The Road to Obtaining a Passport

Using a can opener, knowing your left from your right and obtaining a passport. There are some things in life that should be pretty easy, but I just have a difficult time doing it.  I absolutely hate can openers. They always get off track or rip labels into my can of green beans; needless to say I’m pumped to be can-opener free this summer. And on my driver’s test I accidentally turned right when the instructor told me to go left. No worries, I am now a great driver.  When it comes to my passport, for some reason I just have not been able to get it renewed, which means now I have to completely reapply for it.  That in itself will now become quite the journey.

So I’ve compiled a tiny check list of what you (and I) need to do in order to obtain that passport!

  1. Figure out your situation.  Are you renewing it? Are you older than 16? Was your passport lost or damaged? Keep all those things in mind and head over to the Passport Application Website to see what documents, forms, identification and evidence you will need to bring when applying.
  2. Fill out your forms. If like me, older than 16 and applying for a passport for the first time (above age 16), then you’ll need to get a DS-11 form, and submit that completed form in person. This can be filled out either by hand or by computer and then printed out, but it must be submitted by you in person at a passport agency or an accaptence facility.
  3. Provide evidence of U.S. Citizenship. This can either be in the form of a birth certificate,  a previously used and undamaged passport, Consular Report of Birth Abroad or Certification of Birth, Naturalization Certificate or a Certificate of Citizenship.  This document of evidence will not be returned to you until you receive your passport in the mail, so keep that in mind.  Read the Application Information Page to learn about guidelines associated with the submission of birth certificates as evidence.
  4. Present identification (and a photocopy of it). Any of the following forms of I.D. are deemed acceptable: a previously issued, undamaged U.S. passport; naturalization certificate; a valid driver’s license; a current Government ID (city, state or federal) or a current Military ID (military and dependents). A photocopy of the I.D. must be submitted on plain white, 8 1/2 x 11″ standard paper stock, showing the front and the back of your ID.  The photocopy image can be enlarged, but not made smaller.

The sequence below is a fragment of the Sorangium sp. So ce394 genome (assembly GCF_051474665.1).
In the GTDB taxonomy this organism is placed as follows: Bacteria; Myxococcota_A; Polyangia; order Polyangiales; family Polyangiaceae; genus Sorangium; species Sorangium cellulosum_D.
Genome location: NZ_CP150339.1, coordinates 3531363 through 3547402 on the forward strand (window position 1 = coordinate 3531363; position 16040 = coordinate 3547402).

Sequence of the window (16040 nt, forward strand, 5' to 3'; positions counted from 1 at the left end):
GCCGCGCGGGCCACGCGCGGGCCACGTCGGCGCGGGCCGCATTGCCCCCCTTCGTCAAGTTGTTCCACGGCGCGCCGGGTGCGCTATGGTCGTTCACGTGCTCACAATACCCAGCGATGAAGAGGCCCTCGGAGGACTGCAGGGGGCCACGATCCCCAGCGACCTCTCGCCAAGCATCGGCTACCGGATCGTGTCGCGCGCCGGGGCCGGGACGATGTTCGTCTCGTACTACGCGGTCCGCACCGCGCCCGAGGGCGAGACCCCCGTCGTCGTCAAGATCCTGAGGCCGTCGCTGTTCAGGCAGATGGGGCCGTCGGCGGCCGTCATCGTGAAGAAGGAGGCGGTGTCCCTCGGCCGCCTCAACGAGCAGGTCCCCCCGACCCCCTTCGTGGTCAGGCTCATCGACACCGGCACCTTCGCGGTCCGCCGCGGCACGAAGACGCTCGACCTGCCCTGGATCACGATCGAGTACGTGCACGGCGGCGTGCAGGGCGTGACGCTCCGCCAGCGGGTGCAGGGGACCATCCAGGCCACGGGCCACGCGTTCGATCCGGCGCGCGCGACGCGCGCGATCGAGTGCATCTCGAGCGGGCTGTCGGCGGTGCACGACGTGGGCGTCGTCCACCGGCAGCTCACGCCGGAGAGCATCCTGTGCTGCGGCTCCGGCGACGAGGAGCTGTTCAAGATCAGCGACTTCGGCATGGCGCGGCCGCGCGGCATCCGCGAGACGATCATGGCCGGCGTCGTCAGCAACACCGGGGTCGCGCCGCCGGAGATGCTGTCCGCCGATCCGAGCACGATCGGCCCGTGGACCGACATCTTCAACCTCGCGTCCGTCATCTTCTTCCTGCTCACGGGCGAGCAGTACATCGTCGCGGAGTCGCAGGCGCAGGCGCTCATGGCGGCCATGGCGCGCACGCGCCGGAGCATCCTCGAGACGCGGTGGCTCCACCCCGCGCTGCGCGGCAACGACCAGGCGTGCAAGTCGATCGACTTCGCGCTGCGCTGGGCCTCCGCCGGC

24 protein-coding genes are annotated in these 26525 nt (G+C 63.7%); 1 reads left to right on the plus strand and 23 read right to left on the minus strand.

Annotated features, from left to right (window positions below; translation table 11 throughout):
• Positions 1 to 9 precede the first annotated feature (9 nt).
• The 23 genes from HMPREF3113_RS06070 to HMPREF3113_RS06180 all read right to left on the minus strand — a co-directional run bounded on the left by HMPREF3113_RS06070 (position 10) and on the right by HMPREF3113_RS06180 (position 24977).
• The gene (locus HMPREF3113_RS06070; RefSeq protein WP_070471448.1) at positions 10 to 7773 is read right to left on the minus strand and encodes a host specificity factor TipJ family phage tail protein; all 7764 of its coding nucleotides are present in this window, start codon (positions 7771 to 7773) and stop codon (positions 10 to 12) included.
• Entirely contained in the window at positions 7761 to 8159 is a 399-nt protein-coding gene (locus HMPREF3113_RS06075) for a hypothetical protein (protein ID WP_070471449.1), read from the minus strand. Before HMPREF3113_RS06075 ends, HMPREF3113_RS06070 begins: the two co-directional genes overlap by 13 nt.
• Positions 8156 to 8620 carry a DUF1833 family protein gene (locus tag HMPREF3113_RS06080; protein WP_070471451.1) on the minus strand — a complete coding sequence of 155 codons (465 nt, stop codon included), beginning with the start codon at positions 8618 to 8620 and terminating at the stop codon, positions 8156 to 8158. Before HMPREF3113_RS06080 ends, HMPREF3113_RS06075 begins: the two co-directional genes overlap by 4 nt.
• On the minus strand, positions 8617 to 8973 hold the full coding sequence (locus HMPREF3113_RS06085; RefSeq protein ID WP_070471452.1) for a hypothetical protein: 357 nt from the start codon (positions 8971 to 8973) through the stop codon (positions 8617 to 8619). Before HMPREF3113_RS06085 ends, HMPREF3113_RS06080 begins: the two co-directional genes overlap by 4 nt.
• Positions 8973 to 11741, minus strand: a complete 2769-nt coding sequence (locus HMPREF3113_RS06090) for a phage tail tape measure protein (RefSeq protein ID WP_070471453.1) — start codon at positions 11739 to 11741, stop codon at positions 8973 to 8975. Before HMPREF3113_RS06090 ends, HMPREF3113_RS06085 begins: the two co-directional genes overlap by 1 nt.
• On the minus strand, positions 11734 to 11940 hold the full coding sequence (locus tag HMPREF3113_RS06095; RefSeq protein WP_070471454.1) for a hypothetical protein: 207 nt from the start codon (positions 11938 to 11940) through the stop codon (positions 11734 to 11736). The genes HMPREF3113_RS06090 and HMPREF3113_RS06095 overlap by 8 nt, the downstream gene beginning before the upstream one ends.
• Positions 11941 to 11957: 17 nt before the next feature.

5. Submit a photo. Passport photos have been quoted as the “most vital part of your passport application.” While I love cheesin’ and posing for most any cameras (just ask Brittany how well I can pull of a Barney Stinson-any HIMYM fans?) I know that there are specifics about not only the size and lighting, but also your facial expression. So look at the photo requirements page to carefully read the specific photo requirements!
  6. Pay the fee. I love paying for paper identification documents as much as the next person, but if it lets me spend an awesome summer in Europe so be it. And since talking about money really stresses me out, I’m just going to post the link to the fees page.
  7. Smile and get ready to travel abroad!

Going through and making the list of steps seemed painless enough, so now you (and I) need to go do it! I really better get going, because if i don’t before I head back to college after winter break, I’m sure Brittany will kill me. And honestly, she’d have a right too!

I hope everyone had a great holiday and I wish you all a very safe, fun and happy New Year!

Kelly =]

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2 responses to “The Road to Obtaining a Passport

  1. This is a good post 🙂 I had to get my passport reissued when I changed my name after getting married, but I had an international trip to St Kitts booked and the deadline helped me get my butt in gear! My husband has the same issues you do though – some things are simple and he just can’t bring himself to do them. (For example, I have to bribe him with ice cream to make him go to the salon for a haircut)… but I want him to get his passport now in case he gets time off of work and we can go abroad. I might just have to fill out the form for him – but getting him to get his photo taken will probably require some ice cream bribery!

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